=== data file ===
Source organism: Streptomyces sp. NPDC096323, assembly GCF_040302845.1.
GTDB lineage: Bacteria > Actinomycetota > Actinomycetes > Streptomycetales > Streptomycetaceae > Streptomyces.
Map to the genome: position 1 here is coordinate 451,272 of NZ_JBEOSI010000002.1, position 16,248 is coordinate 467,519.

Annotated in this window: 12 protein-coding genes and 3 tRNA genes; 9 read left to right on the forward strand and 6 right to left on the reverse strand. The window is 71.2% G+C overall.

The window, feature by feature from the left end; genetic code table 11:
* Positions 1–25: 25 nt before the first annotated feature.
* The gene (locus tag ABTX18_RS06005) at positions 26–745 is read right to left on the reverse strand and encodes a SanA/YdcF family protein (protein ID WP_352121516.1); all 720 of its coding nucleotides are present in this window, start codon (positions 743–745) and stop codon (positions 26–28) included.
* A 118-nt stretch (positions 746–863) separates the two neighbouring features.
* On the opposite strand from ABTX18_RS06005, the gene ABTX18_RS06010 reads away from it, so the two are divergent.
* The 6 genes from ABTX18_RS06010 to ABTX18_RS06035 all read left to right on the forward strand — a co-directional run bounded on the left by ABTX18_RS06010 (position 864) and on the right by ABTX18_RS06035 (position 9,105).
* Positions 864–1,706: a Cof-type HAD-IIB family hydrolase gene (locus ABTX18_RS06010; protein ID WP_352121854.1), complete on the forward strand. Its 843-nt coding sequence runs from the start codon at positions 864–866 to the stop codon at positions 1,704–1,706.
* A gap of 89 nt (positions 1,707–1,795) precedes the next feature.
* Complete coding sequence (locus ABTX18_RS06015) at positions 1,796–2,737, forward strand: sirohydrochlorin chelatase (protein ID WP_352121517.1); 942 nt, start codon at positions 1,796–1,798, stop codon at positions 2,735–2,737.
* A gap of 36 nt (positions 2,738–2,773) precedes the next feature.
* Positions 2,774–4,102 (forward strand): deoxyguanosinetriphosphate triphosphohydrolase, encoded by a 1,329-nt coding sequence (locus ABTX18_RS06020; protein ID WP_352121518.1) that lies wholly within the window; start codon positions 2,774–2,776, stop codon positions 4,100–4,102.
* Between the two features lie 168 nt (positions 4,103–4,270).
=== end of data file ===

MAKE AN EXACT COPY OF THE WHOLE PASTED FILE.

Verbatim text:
Source organism: Streptomyces sp. NPDC096323, assembly GCF_040302845.1.
GTDB lineage: Bacteria > Actinomycetota > Actinomycetes > Streptomycetales > Streptomycetaceae > Streptomyces.
Map to the genome: position 1 here is coordinate 451,272 of NZ_JBEOSI010000002.1, position 16,248 is coordinate 467,519.

Annotated in this window: 12 protein-coding genes and 3 tRNA genes; 9 read left to right on the forward strand and 6 right to left on the reverse strand. The window is 71.2% G+C overall.

The window, feature by feature from the left end; genetic code table 11:
* Positions 1–25: 25 nt before the first annotated feature.
* The gene (locus tag ABTX18_RS06005) at positions 26–745 is read right to left on the reverse strand and encodes a SanA/YdcF family protein (protein ID WP_352121516.1); all 720 of its coding nucleotides are present in this window, start codon (positions 743–745) and stop codon (positions 26–28) included.
* A 118-nt stretch (positions 746–863) separates the two neighbouring features.
* On the opposite strand from ABTX18_RS06005, the gene ABTX18_RS06010 reads away from it, so the two are divergent.
* The 6 genes from ABTX18_RS06010 to ABTX18_RS06035 all read left to right on the forward strand — a co-directional run bounded on the left by ABTX18_RS06010 (position 864) and on the right by ABTX18_RS06035 (position 9,105).
* Positions 864–1,706: a Cof-type HAD-IIB family hydrolase gene (locus ABTX18_RS06010; protein ID WP_352121854.1), complete on the forward strand. Its 843-nt coding sequence runs from the start codon at positions 864–866 to the stop codon at positions 1,704–1,706.
* A gap of 89 nt (positions 1,707–1,795) precedes the next feature.
* Complete coding sequence (locus ABTX18_RS06015) at positions 1,796–2,737, forward strand: sirohydrochlorin chelatase (protein ID WP_352121517.1); 942 nt, start codon at positions 1,796–1,798, stop codon at positions 2,735–2,737.
* A gap of 36 nt (positions 2,738–2,773) precedes the next feature.
* Positions 2,774–4,102 (forward strand): deoxyguanosinetriphosphate triphosphohydrolase, encoded by a 1,329-nt coding sequence (locus ABTX18_RS06020; protein ID WP_352121518.1) that lies wholly within the window; start codon positions 2,774–2,776, stop codon positions 4,100–4,102.
* Between the two features lie 168 nt (positions 4,103–4,270).